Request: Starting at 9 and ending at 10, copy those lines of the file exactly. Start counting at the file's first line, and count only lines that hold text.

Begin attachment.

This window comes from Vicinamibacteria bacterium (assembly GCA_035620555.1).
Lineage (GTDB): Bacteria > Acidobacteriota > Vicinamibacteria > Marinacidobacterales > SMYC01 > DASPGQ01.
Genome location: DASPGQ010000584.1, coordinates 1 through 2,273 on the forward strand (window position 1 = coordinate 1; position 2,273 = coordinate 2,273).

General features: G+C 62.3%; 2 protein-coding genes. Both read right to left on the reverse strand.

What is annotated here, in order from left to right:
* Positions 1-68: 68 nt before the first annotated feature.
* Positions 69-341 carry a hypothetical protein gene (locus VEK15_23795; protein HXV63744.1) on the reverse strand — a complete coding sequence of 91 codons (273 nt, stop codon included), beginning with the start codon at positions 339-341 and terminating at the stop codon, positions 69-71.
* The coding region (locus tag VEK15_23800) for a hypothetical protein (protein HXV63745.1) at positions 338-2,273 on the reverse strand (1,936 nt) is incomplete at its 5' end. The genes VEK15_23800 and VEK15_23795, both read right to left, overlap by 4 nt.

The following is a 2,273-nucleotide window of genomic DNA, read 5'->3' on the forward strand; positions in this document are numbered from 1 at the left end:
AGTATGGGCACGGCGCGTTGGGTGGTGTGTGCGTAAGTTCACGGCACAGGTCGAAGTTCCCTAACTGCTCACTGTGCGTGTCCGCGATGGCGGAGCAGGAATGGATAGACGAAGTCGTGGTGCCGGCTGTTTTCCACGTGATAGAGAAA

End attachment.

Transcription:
The following is a 2,273-nucleotide window of genomic DNA, read 5'->3' on the forward strand; positions in this document are numbered from 1 at the left end:
AGTATGGGCACGGCGCGTTGGGTGGTGTGTGCGTAAGTTCACGGCACAGGTCGAAGTTCCCTAACTGCTCACTGTGCGTGTCCGCGATGGCGGAGCAGGAATGGATAGACGAAGTCGTGGTGCCGGCTGTTTTCCACGTGATAGAGAAA